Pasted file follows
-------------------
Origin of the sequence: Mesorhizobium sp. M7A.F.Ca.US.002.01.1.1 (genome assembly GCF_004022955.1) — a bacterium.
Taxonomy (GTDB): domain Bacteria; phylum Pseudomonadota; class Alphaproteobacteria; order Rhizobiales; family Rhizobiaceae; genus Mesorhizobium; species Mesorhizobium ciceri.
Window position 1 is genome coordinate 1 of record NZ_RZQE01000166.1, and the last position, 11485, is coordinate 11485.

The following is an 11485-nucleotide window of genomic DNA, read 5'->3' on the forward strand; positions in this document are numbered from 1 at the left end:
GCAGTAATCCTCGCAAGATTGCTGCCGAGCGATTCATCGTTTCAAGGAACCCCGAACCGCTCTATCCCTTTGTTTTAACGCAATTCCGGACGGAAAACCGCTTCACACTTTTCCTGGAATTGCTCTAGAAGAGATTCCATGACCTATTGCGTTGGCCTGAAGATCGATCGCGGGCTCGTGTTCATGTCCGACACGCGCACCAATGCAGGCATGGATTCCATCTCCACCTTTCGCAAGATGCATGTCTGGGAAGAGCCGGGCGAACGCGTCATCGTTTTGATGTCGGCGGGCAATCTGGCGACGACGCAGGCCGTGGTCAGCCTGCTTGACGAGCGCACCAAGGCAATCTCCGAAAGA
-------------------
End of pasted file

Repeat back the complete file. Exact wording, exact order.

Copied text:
Origin of the sequence: Mesorhizobium sp. M7A.F.Ca.US.002.01.1.1 (genome assembly GCF_004022955.1) — a bacterium.
Taxonomy (GTDB): domain Bacteria; phylum Pseudomonadota; class Alphaproteobacteria; order Rhizobiales; family Rhizobiaceae; genus Mesorhizobium; species Mesorhizobium ciceri.
Window position 1 is genome coordinate 1 of record NZ_RZQE01000166.1, and the last position, 11485, is coordinate 11485.

The following is an 11485-nucleotide window of genomic DNA, read 5'->3' on the forward strand; positions in this document are numbered from 1 at the left end:
GCAGTAATCCTCGCAAGATTGCTGCCGAGCGATTCATCGTTTCAAGGAACCCCGAACCGCTCTATCCCTTTGTTTTAACGCAATTCCGGACGGAAAACCGCTTCACACTTTTCCTGGAATTGCTCTAGAAGAGATTCCATGACCTATTGCGTTGGCCTGAAGATCGATCGCGGGCTCGTGTTCATGTCCGACACGCGCACCAATGCAGGCATGGATTCCATCTCCACCTTTCGCAAGATGCATGTCTGGGAAGAGCCGGGCGAACGCGTCATCGTTTTGATGTCGGCGGGCAATCTGGCGACGACGCAGGCCGTGGTCAGCCTGCTTGACGAGCGCACCAAGGCAATCTCCGAAAGA